“Nineteen ninety two and Los Angeles is ignited by the fires of riots sparking a war of words over justice in America. I feel that the jury in Simi Valley gave the OK to continue to abuse an oppressed and suppress black people in this country”(Source: Slate.com).
It sounds a lot like today’s climate, so what about the continuation of abusing and oppressing Black people in this country, was there reform after the Rodney King case?
According to Bloomberg City Lab that details police reform in 1992 after the beating of Rodney King,
“The commission’s findings did result in the end of the LAPD’s lifetime-term policy for chiefs. That allowed the department to force its notoriously aggressive, divisive leader, Daryl Gates, to resign, and to begin hiring chiefs on five-year terms instead”(Source: Bloomberg City Lab: LAPD REFORMS FOLLOWING Rodney King).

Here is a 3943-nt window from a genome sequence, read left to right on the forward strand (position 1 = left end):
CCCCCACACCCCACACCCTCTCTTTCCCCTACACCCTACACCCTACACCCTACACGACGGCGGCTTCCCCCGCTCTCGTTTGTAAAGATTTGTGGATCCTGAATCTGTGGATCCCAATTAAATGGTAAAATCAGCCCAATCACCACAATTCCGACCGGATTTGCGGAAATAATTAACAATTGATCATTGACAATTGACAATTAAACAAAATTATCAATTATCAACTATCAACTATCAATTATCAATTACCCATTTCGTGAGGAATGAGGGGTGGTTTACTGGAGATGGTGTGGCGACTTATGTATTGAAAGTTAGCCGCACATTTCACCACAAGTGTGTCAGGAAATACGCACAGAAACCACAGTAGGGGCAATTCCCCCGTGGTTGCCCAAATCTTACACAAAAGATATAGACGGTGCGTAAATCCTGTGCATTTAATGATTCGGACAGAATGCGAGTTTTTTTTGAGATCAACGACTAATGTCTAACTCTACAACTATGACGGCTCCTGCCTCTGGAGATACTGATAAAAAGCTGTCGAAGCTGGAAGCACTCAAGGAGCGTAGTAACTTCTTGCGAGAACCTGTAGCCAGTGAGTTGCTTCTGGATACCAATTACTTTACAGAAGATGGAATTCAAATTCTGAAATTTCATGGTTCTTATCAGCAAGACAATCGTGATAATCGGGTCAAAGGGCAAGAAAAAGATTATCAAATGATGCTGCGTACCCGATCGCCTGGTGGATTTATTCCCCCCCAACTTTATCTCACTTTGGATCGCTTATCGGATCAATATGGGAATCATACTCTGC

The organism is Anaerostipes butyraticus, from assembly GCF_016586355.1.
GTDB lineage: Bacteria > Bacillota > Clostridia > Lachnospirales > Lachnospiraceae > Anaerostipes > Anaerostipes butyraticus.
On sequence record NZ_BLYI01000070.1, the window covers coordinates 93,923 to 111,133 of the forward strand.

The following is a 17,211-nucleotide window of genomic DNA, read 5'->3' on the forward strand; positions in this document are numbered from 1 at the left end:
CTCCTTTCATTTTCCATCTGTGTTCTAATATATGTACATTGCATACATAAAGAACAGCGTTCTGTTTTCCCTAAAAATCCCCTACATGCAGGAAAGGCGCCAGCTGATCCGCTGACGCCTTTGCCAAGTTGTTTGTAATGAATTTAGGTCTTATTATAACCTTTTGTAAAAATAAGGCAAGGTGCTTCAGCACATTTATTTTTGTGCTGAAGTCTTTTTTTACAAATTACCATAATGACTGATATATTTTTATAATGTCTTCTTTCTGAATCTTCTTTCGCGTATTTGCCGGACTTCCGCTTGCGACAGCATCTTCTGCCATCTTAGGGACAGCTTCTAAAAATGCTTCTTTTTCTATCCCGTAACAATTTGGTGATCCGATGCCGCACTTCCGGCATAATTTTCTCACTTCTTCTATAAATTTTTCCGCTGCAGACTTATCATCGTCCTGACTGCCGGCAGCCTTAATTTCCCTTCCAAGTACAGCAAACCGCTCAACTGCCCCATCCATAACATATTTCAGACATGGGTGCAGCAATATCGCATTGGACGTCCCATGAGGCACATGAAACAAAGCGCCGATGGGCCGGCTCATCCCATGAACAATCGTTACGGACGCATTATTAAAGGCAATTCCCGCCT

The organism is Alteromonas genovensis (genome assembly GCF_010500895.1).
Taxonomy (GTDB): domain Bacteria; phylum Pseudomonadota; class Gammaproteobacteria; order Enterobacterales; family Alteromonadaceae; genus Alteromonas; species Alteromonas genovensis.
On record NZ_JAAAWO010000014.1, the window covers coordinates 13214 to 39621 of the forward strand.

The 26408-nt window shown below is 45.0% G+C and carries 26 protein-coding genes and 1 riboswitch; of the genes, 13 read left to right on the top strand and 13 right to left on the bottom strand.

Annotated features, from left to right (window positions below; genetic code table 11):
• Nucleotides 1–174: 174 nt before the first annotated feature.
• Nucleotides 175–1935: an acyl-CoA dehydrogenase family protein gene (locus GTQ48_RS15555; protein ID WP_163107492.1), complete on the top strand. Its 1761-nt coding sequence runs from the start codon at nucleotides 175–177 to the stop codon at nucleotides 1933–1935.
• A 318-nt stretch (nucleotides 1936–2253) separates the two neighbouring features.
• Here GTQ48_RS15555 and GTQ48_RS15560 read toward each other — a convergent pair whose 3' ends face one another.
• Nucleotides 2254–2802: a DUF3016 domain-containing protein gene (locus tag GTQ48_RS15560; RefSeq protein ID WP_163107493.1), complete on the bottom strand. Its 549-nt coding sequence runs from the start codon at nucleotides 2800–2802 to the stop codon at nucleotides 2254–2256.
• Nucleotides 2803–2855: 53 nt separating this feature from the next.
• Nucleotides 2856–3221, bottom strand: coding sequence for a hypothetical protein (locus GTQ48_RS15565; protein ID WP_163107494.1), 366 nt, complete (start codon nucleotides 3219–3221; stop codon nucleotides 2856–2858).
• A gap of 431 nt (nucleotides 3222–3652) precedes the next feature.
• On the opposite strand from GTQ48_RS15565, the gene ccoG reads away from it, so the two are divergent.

While this reform didn’t solve all of the problems stemming from King, it wouldn’t be until 2000 when LAPD reform would really hit the ground running after corruption jaded law enforcement that would grant much-needed change in the LAPD(you can find out more about this from the link below).
To give credit, police officers generally join the force to save lives and save the world, the corruption between community and law enforcement can get blurry through the reality that still exists today. While reform for police is a step in the right direction nation wide, I also wonder if we are listening to the rest of hip hop’s repetitive themes such as no support for quality education, no support for mental health, no access to healthy food, no opportunities to make a decent living that turn a lot of community members to take drugs or become drug dealers, that has caused a nation-wide domino effect for impoverished communities. The distrust stems from a life that most impoverished communities are forced to lead — with no opportunities to get out and succeed, most citizens turn to drugs, violence, crime that create a negative feedback loop to the citizens that live there. Hip-hop gives a unique perspective into communities that are left haunted by the fight, flight or flee reality.